First, the greater your needs for the day, the less likely you’ll get them done. Scientific studies show we tend to underestimate how long something will take, often by a magnitude of two. Your quick errand will likely take twice as long as you think, which can easily throw your entire day off.
Second, the more stuff on your list, the less motivated you feel at the inset and the outset. Plowing through the to-dos may initially feel gratifying, but once you hit a speed bump (see the “quick errand” example above), you’re more likely to be frustrated by the sheer number of tasks ahead of you.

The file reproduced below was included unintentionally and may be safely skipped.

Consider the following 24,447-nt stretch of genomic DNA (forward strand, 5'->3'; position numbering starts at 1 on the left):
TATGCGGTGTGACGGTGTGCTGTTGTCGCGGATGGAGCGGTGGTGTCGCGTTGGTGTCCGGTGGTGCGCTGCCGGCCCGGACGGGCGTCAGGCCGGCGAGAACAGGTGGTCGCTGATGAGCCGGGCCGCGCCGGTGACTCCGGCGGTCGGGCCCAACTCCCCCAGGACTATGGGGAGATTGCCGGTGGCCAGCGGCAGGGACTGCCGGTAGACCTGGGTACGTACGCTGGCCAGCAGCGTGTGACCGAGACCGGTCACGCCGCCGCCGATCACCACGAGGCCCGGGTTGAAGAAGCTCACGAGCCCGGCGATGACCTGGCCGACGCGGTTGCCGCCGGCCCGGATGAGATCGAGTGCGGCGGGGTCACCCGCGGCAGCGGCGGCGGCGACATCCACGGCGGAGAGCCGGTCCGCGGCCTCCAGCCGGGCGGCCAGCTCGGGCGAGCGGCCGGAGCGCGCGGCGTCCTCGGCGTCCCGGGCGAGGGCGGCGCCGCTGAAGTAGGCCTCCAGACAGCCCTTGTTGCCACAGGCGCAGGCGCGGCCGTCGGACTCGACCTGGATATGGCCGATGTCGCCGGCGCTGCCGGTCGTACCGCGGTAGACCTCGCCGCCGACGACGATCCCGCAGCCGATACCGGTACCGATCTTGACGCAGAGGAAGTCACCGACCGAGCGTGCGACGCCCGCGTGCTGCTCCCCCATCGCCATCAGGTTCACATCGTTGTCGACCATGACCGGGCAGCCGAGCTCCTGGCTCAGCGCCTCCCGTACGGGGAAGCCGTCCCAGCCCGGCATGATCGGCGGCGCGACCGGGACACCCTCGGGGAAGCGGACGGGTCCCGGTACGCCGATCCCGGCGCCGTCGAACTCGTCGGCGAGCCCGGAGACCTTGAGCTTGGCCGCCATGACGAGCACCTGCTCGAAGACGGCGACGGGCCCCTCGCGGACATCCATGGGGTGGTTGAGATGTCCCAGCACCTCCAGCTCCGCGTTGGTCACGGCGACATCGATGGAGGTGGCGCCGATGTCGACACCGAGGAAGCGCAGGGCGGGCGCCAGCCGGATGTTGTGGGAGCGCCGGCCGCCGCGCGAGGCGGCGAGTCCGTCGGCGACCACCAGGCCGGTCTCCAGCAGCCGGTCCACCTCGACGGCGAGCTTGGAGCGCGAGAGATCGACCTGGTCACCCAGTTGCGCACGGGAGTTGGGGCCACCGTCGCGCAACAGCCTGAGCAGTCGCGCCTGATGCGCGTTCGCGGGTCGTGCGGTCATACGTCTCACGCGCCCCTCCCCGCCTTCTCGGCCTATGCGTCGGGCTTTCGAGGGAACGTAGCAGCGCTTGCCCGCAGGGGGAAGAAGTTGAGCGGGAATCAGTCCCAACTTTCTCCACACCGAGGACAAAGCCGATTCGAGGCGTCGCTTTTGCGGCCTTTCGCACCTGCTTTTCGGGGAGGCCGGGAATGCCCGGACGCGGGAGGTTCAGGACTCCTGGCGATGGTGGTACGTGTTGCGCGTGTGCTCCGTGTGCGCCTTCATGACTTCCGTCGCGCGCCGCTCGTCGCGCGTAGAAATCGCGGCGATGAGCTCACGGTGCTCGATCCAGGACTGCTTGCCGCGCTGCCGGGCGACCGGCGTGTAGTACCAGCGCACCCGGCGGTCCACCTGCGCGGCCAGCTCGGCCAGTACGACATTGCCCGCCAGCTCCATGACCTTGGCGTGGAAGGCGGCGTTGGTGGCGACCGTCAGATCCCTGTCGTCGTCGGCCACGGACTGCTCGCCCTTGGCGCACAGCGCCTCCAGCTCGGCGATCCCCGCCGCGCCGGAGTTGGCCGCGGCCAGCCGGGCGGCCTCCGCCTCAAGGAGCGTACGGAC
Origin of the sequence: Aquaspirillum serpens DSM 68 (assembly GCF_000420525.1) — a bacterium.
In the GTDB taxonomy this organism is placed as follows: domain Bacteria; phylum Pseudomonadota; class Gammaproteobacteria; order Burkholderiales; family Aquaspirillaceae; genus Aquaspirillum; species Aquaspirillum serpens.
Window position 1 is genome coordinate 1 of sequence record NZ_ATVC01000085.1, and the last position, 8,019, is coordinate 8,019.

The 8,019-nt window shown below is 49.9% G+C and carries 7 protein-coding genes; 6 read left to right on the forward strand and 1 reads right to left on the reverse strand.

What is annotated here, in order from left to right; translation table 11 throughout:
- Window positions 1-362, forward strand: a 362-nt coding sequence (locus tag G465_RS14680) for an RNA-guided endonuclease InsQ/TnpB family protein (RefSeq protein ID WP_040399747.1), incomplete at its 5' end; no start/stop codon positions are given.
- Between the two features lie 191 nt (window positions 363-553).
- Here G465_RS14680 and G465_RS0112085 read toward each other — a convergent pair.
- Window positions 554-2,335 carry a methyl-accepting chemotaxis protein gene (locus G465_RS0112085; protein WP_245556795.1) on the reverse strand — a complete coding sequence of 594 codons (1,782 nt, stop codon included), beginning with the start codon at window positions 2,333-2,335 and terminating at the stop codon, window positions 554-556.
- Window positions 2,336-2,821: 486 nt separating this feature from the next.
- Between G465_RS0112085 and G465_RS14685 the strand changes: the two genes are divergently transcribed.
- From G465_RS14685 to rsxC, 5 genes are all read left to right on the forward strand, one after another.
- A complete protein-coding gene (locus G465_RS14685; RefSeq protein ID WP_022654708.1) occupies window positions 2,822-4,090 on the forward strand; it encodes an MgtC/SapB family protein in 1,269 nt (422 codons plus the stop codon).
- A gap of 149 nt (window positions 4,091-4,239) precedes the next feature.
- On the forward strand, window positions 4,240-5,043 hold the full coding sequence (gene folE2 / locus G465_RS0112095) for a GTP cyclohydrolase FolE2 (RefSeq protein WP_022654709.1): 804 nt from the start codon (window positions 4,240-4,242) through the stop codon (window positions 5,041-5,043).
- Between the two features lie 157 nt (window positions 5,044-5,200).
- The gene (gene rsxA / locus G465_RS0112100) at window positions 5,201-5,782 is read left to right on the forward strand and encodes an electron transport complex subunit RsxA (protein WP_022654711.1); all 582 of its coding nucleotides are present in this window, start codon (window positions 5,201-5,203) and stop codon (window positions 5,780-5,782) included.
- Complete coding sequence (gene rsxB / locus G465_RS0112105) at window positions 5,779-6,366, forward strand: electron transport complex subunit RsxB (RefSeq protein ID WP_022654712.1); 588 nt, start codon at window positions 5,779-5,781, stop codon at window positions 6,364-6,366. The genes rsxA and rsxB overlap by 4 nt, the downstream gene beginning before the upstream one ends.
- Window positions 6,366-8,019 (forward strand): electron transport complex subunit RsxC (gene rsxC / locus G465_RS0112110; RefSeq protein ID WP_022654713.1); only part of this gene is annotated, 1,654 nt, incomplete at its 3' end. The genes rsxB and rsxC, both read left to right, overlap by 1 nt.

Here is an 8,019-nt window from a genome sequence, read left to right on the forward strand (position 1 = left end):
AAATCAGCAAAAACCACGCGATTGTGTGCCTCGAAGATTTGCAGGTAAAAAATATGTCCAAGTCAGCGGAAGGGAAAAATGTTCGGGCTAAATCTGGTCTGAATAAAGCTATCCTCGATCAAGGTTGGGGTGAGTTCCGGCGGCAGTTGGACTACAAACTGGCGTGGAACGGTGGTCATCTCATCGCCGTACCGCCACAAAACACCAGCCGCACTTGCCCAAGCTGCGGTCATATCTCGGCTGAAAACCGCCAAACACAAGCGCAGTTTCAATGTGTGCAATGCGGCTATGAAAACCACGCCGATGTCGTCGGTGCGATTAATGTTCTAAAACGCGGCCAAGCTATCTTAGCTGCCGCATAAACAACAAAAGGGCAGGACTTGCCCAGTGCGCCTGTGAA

Even if you’re able to jump from task to task, it’s more difficult to maintain that momentum through several items. You may end up losing steam. And if your most important tasks are later, you could paint yourself into a corner.
Lastly, accomplishing a little is more encouraging than going for a lot. Your mind becomes more efficient and strategic when an entire task is complete, which is why multitasking is one of the least efficient things you can do. Complete a few items well, however, and you are more likely to have the clarity to do the rest of your tasks even better.